Variation in Survival and Gut Microbiome Composition of Hatchery-Grown Native Oysters at Various Locations within the Puget Sound
Published Web Locationhttps://doi.org/10.1128/spectrum.01982-21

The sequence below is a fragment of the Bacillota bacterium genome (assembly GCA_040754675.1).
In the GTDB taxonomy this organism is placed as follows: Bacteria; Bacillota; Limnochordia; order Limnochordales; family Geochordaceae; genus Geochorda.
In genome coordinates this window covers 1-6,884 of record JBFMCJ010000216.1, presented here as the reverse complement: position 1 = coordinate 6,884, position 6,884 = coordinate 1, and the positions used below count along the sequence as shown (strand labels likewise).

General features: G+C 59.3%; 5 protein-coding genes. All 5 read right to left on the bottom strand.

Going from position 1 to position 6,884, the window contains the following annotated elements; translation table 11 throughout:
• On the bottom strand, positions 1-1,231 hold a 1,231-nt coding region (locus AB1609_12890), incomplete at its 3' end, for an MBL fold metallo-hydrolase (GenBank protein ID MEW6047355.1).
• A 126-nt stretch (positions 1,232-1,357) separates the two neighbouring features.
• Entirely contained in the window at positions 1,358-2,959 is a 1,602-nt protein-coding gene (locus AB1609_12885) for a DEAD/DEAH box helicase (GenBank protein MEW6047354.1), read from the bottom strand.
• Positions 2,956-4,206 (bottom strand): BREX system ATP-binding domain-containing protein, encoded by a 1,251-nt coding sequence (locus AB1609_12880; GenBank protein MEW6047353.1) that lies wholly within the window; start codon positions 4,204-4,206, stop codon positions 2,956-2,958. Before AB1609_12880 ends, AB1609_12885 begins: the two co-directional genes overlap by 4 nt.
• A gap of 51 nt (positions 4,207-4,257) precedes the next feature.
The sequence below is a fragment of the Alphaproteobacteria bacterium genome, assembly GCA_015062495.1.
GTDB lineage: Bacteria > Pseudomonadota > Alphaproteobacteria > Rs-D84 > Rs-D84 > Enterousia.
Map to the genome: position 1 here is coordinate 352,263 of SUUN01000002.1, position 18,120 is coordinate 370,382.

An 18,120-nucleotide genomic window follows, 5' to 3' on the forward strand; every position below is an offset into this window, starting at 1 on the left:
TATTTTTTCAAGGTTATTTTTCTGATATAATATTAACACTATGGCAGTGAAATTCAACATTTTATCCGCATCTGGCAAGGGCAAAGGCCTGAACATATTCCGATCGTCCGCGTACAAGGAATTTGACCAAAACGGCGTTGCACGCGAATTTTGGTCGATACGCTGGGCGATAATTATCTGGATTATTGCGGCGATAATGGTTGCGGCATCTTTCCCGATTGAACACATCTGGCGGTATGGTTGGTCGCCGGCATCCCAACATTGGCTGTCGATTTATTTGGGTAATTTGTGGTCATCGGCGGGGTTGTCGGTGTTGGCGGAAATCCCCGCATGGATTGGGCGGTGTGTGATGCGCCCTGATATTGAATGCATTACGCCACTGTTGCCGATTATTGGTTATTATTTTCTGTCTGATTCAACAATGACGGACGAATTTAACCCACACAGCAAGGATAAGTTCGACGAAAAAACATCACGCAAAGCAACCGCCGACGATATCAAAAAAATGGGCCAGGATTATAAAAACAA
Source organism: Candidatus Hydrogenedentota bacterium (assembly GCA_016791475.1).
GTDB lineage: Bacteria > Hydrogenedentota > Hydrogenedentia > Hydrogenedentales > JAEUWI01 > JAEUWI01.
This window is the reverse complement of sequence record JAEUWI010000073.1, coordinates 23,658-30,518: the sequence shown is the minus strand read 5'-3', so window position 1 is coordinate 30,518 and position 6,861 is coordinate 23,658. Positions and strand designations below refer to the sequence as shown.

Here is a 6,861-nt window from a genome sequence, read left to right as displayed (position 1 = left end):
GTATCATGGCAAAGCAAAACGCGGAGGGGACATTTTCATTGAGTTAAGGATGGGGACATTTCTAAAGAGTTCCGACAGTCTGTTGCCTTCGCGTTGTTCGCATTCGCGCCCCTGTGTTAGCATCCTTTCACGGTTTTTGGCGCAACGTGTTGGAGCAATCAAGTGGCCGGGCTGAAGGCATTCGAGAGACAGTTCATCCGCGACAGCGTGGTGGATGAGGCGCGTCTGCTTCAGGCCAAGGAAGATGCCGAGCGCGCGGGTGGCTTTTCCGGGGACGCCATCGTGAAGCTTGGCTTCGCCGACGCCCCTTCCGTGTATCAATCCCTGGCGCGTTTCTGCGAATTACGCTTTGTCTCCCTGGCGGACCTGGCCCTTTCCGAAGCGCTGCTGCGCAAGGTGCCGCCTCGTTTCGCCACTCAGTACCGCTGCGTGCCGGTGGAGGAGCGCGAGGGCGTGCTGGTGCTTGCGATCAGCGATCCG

The Olympia oyster (Ostrea lurida) of the Puget Sound suffered a dramatic population crash, but restoration efforts hope to revive this native species. One overlooked variable in the process of assessing ecosystem health is association of bacteria with marine organisms and the environments they occupy. Oyster microbiomes are known to differ significantly between species, tissue type, and the habitat in which they are found. The goals of this study were to determine the impact of field site and habitat on the oyster microbiome and to identify core oyster-associated bacteria in the Puget Sound. Olympia oysters from one parental family were deployed at four sites in the Puget Sound both inside and outside of eelgrass (Zostera marina) beds. Using 16S rRNA gene amplicon sequencing of the oyster gut, shell, and surrounding seawater and sediment, we demonstrate that gut-associated bacteria are distinct from the surrounding environment and vary by field site. Furthermore, regional differences in the gut microbiota are associated with the survival rates of oysters at each site after 2 months of field exposure. However, habitat type had no influence on microbiome diversity. Further work is needed to identify the specific bacterial dynamics that are associated with oyster physiology and survival rates. IMPORTANCE This is the first exploration of the microbial colonizers of the Olympia oyster, a native oyster species to the West Coast, which is a focus of restoration efforts. The patterns of differential microbial colonization by location reveal microscale characteristics of potential restoration sites which are not typically considered. These microbial dynamics can provide a more holistic perspective on the factors that may influence oyster performance.